The Nazi Party came to power in Germany in 1933 under the leadership of Adolf Hitler and ruled the country until losing World War II in 1945. Throughout the 1930s, Germany enacted a series of anti-Jewish, or anti-Semitic, laws as Hitler sought to create a "master race" of white "Aryan" Germans. Many of these discriminatory laws made it easy to locate, isolate, and move Jews into concentration camps throughout Nazi-occupied Europe. Six million Jews were murdered by the Nazi government during the Holocaust.
As you read, takes notes on the different types of discrimination that Jewish people in Germany faced.
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Antisemitism and the persecution of Jews represented a central tenet of Nazi ideology. In their 25-point Party Program, published in 1920, Nazi party members publicly declared their intention to segregate Jews from "Aryan" society and to abrogate Jews' political, legal, and civil rights.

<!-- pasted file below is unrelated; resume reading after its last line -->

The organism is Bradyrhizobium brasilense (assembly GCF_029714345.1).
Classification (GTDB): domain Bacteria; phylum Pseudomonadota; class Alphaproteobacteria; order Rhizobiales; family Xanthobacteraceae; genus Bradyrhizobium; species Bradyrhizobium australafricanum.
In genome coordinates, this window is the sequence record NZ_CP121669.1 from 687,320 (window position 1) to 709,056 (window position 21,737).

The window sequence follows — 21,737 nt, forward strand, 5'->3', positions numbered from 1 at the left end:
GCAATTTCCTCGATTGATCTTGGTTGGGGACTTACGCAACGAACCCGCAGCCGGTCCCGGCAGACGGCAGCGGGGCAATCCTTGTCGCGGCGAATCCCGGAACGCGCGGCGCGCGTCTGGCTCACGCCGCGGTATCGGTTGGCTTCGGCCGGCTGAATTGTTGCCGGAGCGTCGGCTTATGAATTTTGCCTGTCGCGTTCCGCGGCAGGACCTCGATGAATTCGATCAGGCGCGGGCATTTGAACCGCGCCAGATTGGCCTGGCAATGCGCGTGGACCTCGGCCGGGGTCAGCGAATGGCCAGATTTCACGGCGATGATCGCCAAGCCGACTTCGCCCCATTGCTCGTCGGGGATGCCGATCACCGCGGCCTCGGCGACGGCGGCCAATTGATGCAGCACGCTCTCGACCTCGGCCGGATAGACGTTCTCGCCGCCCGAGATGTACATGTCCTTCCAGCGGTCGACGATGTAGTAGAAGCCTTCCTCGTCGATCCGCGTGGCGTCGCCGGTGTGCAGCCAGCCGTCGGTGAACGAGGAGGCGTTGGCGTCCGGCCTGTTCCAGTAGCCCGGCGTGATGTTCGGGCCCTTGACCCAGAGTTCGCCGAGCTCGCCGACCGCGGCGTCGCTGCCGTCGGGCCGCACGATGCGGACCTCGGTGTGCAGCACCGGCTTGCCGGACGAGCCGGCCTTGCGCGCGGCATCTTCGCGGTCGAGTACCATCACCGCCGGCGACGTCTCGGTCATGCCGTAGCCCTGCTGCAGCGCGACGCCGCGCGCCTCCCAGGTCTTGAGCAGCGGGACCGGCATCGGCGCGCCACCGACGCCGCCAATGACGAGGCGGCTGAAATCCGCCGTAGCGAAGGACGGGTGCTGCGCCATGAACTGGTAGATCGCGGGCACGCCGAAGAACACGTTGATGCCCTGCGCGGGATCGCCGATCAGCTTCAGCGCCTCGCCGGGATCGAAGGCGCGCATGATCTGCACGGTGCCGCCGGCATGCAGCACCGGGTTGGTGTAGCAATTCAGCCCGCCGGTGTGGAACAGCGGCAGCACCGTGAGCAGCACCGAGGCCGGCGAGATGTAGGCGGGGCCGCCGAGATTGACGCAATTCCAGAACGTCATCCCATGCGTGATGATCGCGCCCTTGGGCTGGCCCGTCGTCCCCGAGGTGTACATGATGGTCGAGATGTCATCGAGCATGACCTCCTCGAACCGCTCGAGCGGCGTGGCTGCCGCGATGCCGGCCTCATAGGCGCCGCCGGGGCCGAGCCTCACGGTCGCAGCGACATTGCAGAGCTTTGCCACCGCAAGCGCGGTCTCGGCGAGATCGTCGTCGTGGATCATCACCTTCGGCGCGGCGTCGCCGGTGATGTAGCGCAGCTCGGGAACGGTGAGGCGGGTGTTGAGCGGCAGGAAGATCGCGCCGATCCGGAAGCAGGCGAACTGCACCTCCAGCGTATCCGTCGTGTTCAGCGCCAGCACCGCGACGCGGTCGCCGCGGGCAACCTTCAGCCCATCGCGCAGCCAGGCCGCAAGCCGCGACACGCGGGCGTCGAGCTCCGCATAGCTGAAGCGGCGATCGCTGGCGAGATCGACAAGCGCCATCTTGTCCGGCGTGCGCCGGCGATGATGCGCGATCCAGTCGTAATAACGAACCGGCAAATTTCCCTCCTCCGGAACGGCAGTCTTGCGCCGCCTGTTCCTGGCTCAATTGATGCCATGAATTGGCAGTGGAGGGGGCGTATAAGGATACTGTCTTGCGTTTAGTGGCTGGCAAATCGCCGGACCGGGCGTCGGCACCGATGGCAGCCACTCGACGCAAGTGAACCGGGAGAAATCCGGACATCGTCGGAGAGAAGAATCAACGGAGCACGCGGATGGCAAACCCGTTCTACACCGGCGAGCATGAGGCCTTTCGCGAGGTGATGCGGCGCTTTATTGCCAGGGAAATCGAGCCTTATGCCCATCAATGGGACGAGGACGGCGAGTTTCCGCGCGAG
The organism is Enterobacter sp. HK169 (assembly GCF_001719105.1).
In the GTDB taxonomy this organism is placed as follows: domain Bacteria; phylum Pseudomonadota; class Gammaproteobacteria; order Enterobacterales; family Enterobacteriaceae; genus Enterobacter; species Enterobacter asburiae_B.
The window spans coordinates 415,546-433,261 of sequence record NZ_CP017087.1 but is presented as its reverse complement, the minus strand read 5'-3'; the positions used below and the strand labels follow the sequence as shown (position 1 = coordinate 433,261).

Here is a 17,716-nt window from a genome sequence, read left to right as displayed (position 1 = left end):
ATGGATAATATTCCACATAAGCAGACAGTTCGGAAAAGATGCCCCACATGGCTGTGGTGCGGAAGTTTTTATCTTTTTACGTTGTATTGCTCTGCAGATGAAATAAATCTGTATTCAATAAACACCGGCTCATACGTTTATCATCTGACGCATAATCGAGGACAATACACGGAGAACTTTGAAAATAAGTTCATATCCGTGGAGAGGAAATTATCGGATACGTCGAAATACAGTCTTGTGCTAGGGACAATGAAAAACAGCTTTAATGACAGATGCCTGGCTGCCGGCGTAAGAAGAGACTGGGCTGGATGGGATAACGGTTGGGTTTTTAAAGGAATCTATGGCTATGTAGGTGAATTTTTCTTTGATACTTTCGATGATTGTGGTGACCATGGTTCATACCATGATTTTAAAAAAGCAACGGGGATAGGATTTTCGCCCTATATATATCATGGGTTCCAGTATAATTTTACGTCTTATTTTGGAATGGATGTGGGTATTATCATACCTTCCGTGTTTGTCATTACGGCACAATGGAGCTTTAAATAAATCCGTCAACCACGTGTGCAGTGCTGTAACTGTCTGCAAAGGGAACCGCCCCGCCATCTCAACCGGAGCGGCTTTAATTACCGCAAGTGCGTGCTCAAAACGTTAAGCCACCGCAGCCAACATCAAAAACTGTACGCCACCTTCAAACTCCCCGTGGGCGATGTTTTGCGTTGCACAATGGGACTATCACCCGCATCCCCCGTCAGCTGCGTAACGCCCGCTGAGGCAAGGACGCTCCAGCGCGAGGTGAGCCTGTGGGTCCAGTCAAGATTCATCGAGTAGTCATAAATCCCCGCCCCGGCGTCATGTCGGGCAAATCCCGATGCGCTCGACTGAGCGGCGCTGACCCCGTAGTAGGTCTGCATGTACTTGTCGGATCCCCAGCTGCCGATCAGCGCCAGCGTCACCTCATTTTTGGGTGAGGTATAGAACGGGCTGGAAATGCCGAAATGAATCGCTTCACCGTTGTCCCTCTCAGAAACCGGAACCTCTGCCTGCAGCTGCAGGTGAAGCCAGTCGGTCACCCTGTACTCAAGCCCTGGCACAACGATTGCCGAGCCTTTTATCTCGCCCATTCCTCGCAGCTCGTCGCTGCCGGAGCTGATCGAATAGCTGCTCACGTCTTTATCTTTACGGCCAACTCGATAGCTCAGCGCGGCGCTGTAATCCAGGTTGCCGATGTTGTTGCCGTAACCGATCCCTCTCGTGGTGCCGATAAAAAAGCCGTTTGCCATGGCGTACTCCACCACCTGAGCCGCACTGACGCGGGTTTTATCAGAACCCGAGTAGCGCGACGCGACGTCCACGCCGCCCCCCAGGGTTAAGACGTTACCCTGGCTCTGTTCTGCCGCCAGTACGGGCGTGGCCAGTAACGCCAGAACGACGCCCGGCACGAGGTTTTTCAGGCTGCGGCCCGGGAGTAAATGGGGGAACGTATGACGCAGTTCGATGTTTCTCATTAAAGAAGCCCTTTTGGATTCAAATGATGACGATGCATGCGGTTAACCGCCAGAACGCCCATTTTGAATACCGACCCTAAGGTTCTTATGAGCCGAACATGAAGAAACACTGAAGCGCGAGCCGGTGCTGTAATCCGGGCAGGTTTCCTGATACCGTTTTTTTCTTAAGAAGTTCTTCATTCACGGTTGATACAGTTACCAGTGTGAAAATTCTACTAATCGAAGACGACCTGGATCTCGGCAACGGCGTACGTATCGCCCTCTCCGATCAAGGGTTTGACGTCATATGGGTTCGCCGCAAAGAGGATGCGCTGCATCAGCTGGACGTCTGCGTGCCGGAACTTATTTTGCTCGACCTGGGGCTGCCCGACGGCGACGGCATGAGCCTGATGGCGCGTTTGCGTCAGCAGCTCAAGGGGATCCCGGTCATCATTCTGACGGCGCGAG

Nazi leaders began to make good on their pledge to persecute German Jews soon after their assumption of power. During the first six years of Hitler's dictatorship, from 1933 until the outbreak of war in 1939, Jews felt the effects of more than 400 decrees and regulations that restricted all aspects of their public and private lives. Many of those laws were national ones that had been issued by the German administration and affected all Jews. But state, regional, and municipal officials, on their own initiative, also promulgated a barrage of exclusionary decrees in their own communities. Thus, hundreds of individuals in all levels of government throughout the country were involved in the persecution of Jews as they conceived, discussed, drafted, adopted, enforced, and supported anti-Jewish legislation. No corner of Germany was left untouched.